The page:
Coffee is the spiritual cure for humanity. Sour, sweet, aromatic, and a million other flavours, including the spice of emotions, are contained in the brown wood “sweet candies”.
Strangely, a particle consciousness has some variation in its natural texture, creating a different presentation when it collides with the human senses. And more strangely, coffee, with the desire to always capture the hearts of humanity, transforms and exists in many different shapes and flavours. So that everyone who tries it wants to taste more, whoever learns has to study thousands of pages of paper again.
Varieties and classification
The coffee plant belongs to the family Rubiaceae, part of the dicotyledonous group – a class of flowering plants whose seeds typically contain two embryonic or dicotyledonous leaves. Coffee flowers have an aroma and flavour similar to anise, and only three types are widely produced for commercial purposes.
Linné Arabica coffee is divided into several varieties, some tall (Bourbon, Typica,…) and some dwarf (Caturra, Catuai,…) This is a tetraploid (4n=44) with superior flavour. Great low caffeine content and distinctive aroma. This plant is often susceptible to diseases such as leaf rust, especially in Bourbon varieties. Among the more than 200 varieties of Arabica available, some of the most popular types include:
– Typical: Grown mainly in Brazil; most of the existing varieties are derived from this variety;
– Bourbon: Has 25% higher yield than Typica;
– Mocha: Originated from Ethiopia;
– Mundo Novo: This is a cross between Bourbon and another variety from Sumatra;
– SL28 and Ruiru 11 from Kenya;
– Pache Comun and Pache Colis: Both are mutants from Typica;
– Maragogype: A mutant from Typica, characterized by relatively large grain size, native to Brazil;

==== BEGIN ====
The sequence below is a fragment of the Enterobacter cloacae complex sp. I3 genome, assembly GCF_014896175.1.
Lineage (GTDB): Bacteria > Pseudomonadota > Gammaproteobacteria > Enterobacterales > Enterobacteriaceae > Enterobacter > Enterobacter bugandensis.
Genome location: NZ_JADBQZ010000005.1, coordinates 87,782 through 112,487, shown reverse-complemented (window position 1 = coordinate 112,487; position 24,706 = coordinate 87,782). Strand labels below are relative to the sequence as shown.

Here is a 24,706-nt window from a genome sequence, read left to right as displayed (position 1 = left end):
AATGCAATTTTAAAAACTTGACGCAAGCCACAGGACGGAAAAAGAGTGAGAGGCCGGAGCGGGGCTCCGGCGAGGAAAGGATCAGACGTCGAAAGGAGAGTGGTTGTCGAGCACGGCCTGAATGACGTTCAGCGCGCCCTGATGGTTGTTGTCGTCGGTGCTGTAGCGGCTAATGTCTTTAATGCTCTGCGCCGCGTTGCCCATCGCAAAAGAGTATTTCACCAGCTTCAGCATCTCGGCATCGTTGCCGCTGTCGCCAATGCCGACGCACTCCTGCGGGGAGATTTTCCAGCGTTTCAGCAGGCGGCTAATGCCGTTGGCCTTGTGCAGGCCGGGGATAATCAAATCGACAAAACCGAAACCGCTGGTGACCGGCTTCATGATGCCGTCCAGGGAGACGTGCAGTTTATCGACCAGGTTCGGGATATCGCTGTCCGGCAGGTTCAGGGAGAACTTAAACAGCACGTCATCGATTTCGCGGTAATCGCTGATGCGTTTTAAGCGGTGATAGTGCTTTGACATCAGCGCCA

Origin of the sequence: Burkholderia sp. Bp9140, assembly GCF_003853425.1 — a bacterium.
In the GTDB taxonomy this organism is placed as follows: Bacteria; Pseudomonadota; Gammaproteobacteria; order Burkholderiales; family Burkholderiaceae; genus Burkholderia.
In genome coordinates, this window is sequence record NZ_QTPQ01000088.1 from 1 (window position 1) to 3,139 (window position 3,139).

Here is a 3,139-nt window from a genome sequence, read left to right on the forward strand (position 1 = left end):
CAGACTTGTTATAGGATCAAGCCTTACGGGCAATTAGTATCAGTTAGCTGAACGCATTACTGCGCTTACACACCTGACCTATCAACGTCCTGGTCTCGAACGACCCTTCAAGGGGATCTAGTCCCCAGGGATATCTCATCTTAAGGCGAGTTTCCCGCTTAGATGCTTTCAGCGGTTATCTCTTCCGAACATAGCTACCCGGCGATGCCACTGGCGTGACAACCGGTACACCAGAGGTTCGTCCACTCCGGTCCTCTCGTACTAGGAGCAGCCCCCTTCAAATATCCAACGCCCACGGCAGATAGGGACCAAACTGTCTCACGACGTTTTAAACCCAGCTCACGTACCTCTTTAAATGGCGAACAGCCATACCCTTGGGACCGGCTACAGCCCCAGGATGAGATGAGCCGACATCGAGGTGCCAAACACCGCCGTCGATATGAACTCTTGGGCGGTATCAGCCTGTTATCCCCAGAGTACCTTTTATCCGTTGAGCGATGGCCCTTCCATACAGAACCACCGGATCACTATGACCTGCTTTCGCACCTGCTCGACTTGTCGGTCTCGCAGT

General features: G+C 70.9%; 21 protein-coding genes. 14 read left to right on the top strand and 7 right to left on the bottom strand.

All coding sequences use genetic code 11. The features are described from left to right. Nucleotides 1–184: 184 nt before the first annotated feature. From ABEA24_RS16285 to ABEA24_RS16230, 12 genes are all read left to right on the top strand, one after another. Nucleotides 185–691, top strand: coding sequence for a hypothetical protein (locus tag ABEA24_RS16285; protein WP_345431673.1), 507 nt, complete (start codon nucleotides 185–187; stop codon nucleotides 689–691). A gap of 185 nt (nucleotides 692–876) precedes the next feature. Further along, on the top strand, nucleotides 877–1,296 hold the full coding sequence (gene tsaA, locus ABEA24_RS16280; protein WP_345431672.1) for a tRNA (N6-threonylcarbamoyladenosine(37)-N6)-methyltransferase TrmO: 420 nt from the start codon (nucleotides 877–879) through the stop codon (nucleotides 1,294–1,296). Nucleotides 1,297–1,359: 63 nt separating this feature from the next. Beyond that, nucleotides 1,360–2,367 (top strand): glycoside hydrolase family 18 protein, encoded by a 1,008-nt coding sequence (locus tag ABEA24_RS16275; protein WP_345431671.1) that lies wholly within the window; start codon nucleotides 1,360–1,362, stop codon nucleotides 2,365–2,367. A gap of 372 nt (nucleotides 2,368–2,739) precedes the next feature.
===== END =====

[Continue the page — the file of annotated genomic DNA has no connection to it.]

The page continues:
– Kent, S288 and S795: All of these are of Indian origin;
– Blue Mountain: Famous variety from Jamaica;
The most crucial dwarf varieties are:
– Caturra: A mutant from Bourbon, known for its yield and good taste; native to Brazil;
– Catuai: A hybrid between Caturra and Mundo Novo;
– Catimor: Hybrid between Caturra and Hybrido de Timor.
Canephora Pierre Coffee – This species is divided into several varieties, but two are mainly grown for commercial purposes: Robusta and Conlon (primarily produced in Brazil). Overall, this is a diploid species (2n = 22) with worse flavour but higher yield; resistant to rust (Hemileia differatrix), root-knot nematodes (Meloidogyne exigua, M. incognita, M. paraenesis, Pratylenchus brachyurous and P. Coffee) and coffee bean disease (Colletotrichum kahawai). Important varieties:
– Robusta: The most popular variety;
– Conlon: Grown mainly in Brazil;
– Kouilou or Kwilu: Has smaller seeds and fruits than Robusta.
There are many hybrids between C.Arabica and C.Canephora; Natural hybrids like the Hybrido de Timor and artificial hybrids like the Arabusta were created in Ivory Coast.
Liberica Hiern Coffee – This is a diploid species (2n = 22) that includes var.Liberia, var. dewevrei and var. excelsa. This species is known for its relatively unpleasant coffee flavour and earthy aroma. Despite its good rust resistance, this species declines and is less commonly cultivated due to reduced demand.
Table 1 displays some specific characteristics and quality parameters of coffee species.